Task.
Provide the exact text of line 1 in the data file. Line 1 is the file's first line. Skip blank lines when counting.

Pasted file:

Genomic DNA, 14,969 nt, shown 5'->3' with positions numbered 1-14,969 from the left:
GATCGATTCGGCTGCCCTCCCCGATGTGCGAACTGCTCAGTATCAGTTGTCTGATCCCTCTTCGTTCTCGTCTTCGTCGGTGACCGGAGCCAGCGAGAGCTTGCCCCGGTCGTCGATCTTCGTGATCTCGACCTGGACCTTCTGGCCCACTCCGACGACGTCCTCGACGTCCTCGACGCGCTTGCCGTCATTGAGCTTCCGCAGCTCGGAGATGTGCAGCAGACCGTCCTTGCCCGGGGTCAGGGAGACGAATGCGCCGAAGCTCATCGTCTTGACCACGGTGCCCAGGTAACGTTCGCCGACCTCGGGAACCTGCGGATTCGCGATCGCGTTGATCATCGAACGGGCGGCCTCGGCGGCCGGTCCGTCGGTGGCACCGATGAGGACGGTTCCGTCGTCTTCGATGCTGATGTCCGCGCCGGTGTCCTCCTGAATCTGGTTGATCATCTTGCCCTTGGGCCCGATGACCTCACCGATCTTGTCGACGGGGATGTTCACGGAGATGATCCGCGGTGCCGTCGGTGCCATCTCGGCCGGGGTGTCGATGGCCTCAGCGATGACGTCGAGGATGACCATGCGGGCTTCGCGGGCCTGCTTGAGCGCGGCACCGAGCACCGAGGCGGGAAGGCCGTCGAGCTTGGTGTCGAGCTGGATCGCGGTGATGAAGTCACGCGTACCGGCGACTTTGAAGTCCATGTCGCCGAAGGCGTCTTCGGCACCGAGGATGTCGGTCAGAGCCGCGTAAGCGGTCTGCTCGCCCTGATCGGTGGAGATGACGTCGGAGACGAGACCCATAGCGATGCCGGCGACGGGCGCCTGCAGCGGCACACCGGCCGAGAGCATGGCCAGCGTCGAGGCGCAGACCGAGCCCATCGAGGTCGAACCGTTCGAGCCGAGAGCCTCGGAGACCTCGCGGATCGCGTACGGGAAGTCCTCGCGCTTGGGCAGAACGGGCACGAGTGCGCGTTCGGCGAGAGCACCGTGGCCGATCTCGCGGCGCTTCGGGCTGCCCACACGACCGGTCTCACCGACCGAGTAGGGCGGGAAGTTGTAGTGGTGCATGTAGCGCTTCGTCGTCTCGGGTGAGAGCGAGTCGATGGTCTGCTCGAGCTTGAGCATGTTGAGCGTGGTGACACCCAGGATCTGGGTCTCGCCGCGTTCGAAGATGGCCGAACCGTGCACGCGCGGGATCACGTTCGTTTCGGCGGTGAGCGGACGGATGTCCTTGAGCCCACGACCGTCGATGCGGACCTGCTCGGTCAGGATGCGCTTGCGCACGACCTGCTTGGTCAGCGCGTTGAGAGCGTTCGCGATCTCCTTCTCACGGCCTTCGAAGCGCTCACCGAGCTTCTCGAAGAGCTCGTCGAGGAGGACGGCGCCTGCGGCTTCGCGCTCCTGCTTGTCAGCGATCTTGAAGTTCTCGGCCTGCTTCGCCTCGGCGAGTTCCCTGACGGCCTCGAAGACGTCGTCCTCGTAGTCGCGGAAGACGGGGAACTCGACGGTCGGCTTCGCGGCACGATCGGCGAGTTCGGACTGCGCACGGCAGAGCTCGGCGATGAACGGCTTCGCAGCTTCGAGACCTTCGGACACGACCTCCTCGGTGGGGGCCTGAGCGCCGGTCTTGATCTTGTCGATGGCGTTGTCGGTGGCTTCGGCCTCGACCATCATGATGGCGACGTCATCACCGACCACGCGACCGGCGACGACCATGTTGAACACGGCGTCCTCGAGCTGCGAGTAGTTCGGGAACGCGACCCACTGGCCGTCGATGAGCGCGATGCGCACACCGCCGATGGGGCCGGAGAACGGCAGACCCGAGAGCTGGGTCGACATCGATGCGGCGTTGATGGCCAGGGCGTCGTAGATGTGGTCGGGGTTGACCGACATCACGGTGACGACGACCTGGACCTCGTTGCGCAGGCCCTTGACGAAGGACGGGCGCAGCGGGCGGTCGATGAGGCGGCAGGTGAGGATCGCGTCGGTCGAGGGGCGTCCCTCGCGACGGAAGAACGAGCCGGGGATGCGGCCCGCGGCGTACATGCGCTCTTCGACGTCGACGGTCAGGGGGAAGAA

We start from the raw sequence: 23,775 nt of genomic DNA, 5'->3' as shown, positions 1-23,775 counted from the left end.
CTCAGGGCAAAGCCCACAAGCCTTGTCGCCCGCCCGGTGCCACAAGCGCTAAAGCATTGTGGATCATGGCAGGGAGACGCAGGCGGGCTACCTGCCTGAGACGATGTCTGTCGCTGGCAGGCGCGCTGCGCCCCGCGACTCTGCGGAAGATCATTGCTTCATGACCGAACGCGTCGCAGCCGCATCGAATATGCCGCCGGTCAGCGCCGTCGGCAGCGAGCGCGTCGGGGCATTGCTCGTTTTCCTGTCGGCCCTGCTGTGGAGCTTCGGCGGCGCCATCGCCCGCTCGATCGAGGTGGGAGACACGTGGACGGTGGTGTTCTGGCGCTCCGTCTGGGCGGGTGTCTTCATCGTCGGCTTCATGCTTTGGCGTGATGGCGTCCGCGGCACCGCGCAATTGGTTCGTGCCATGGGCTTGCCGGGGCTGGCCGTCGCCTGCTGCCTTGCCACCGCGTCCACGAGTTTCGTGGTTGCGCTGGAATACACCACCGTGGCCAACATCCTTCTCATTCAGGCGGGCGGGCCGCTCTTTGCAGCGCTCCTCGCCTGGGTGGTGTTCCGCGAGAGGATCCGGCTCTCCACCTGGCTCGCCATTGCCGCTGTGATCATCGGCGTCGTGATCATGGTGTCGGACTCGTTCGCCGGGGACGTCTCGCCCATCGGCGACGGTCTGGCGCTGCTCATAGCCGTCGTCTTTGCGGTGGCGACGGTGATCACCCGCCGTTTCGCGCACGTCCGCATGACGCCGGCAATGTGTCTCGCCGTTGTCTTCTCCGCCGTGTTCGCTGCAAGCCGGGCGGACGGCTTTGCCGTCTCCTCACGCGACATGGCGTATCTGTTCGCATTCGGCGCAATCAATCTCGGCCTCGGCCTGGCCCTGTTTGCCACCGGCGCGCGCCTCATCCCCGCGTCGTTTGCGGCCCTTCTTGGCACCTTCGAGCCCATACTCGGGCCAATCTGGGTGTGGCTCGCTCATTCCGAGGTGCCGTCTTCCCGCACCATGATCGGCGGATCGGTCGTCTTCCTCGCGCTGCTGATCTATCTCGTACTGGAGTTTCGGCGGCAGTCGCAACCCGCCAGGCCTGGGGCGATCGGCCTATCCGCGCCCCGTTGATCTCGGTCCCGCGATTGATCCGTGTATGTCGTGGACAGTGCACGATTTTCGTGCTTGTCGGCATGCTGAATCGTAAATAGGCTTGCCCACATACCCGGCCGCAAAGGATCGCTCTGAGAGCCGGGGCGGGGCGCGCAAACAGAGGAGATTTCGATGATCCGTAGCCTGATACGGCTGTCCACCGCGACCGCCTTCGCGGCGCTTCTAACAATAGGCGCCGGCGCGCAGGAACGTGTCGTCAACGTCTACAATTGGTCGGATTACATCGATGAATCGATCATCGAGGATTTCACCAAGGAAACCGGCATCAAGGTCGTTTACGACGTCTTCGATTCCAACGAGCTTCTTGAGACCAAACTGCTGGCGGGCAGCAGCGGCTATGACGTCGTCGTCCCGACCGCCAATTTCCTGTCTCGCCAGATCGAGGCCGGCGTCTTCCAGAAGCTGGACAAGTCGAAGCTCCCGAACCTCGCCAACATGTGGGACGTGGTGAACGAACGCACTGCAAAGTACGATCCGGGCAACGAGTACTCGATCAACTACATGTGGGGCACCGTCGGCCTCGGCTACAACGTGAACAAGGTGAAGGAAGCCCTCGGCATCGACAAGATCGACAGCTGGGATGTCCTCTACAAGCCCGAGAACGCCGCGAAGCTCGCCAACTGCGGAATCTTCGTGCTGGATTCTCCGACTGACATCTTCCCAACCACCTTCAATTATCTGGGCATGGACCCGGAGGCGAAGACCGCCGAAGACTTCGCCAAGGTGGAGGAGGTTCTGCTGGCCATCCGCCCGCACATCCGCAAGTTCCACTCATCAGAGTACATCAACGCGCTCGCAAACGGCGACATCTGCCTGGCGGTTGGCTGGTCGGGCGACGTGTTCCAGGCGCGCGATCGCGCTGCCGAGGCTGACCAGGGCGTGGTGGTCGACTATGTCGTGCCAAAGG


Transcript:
Genomic DNA, 14,969 nt, shown 5'->3' with positions numbered 1-14,969 from the left: